The amount of savings is important. When burning E85 in a flex-fuel vehicle, drivers will typically see a 10 ? 25 percent decrease in fuel economy. At the current discount, E85 is already often a better deal; but, if the savings were larger, demand would increase for both additional E85 pumps and new flex fuel vehicles.


    So it?s critical that the price of E85 at the pump reflect the true cost of the fuel, not an artificially inflated price which only enriches either the blender, who mixes the ethanol and gasoline, or retailer.


    Some recent numbers seem to show that this artificial inflation of the price of E85 is in fact happening.


    When the wholesale price of ethanol, which is less than gasoline, is combined with the 51 cent federal tax credit blenders receive and the 25 cent state retailers? tax credit, the ?real? wholesale price spread between regular unleaded (E0) and E85 is more than a dollar per gallon. This shows that the 50 cent or so spread now seen at the pump isn?t justified by the costs and says to me that consumers are paying more for E85 than they should.


    This means someone in the supply chain, either the blender or retailer, has been making an additional 50 cents or more per gallon on the E85 they sell.


    Part of the problem is a lack of competition. With just 70 stations statewide offering E85, retailers aren?t risking driving customers across the street. Often the closest competition is a county or more away.


    The state legislature acted this past session to create a program to offer assistance to gas stations that install pumps to dispense E85. As a result, some new pumps are coming into service and there is beginning to be a little bit more competition.


  6. Hopefully Vinod can help sway public opinion. I just had this happen at the grocery store a few minutes ago. A lady I know has a Ford Explorer

    Sport that I know is flex fuel so I asked if she was putting E85 in when she goes to visit her mother in the next town that has a pump---she said no. I kinda knew the answer before I asked because her husband is a shade tree mechanic and I see him putting in straight unleaded instead of 10%. Just can't understand the thinking of people that do that.


  7. This from Domestic Fuel website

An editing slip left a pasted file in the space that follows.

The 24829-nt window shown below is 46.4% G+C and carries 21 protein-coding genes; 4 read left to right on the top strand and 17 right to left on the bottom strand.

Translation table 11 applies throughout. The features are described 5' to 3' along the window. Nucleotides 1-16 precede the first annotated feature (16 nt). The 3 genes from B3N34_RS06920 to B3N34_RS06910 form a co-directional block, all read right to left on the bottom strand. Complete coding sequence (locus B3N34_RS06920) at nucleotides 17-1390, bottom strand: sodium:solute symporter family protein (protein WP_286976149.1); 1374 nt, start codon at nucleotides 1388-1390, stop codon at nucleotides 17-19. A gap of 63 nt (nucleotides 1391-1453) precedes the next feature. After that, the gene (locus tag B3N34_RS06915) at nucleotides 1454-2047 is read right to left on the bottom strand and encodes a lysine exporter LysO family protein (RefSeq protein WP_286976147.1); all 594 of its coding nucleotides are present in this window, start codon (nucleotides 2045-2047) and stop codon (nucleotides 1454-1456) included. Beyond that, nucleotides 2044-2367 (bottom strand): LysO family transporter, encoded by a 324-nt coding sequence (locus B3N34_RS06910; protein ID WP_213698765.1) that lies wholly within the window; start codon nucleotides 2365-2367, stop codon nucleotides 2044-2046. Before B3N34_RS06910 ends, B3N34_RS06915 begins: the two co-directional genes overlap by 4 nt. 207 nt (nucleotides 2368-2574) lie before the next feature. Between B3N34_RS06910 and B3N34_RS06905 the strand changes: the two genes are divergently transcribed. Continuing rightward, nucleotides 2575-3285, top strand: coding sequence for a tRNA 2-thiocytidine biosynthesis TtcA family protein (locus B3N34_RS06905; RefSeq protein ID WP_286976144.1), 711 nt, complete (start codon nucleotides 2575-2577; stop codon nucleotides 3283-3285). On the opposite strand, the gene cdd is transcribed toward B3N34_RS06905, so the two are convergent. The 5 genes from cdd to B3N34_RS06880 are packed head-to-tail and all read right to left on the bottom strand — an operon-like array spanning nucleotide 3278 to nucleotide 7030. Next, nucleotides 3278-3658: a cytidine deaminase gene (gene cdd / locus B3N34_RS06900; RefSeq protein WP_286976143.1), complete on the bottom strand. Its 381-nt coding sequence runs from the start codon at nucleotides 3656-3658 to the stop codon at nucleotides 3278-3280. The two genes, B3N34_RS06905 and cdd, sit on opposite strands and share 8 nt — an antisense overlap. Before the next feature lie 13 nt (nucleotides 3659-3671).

Heard About Earless Corn?


    Posted by Cindy Zimmerman


    Tropical maize could prove to be a very attractive dedicated energy crop with some very desirable characteristics, according to research being done at the University of Illinois.


    When University of Illinois crop scientist Fred Below began growing tropical maize, the form of corn grown in the tropics, he was looking for novel genes for the utilization of nitrogen fertilizer and was hoping to discover information that could be useful to American corn producers.


    Earless CornNow, however, it appears that maize itself may prove to be the ultimate U.S. biofuels crop. Early research results show that tropical maize, when grown in the Midwest, requires few crop inputs such as nitrogen fertilizer, chiefly because it does not produce any ears. It also is easier for farmers to integrate into their current operations than some other dedicated energy crops because it can be easily rotated with corn or soybeans, and can be planted, cultivated and harvested with the same equipment U.S. farmers already have. Finally, tropical maize stalks are believed to require less processing than corn grain, corn stover, switchgrass, Miscanthus giganteus and the scores of other plants now being studied for biofuel production.


    What it does produce, straight from the field with no processing, is 25 percent or more sugar in the forms of sucrose, fructose and glucose.


    Below says that tropical maize could become the ?sugarcane of the Midwest? because, like sugarcane, it produces lots of sugar without a high requirement for nitrogen fertilizer, and this sugar can be fermented to alcohol without the middle steps required by high-starch and cellulosic crops.


    Pictured with some of the tropical maize produced on the research farm in Illinois are Below (right) and doctoral candidate Mike Vincent.

    More categories


    I just have 2 wires on my "92" Toy with 22RE. With 4 wires you might have a heated sensor. I think the ethanol blended fuel helps keep the oxygen sensor clean since I'm still using my original at 113,000 miles and have run mostly 10% and for the last 6 and 1/2 years 50% ethanol.

    I really like my ARM 1.

  9. I vote that 1outlaw forgets the warranty and modifies the ECU and turbo and optimizes his Saab for E85. :);) ;D That way we can get the facts first hand. I drove my brand new VW TDI home a year ago and immediately spiked the fuel to B50 using my homemade brew---way above the approved B5. I'm hoping if the alternator tanks that it is still covered. Also, I asked Alcohol a question about three hose blenders on the other site.


  • Create New...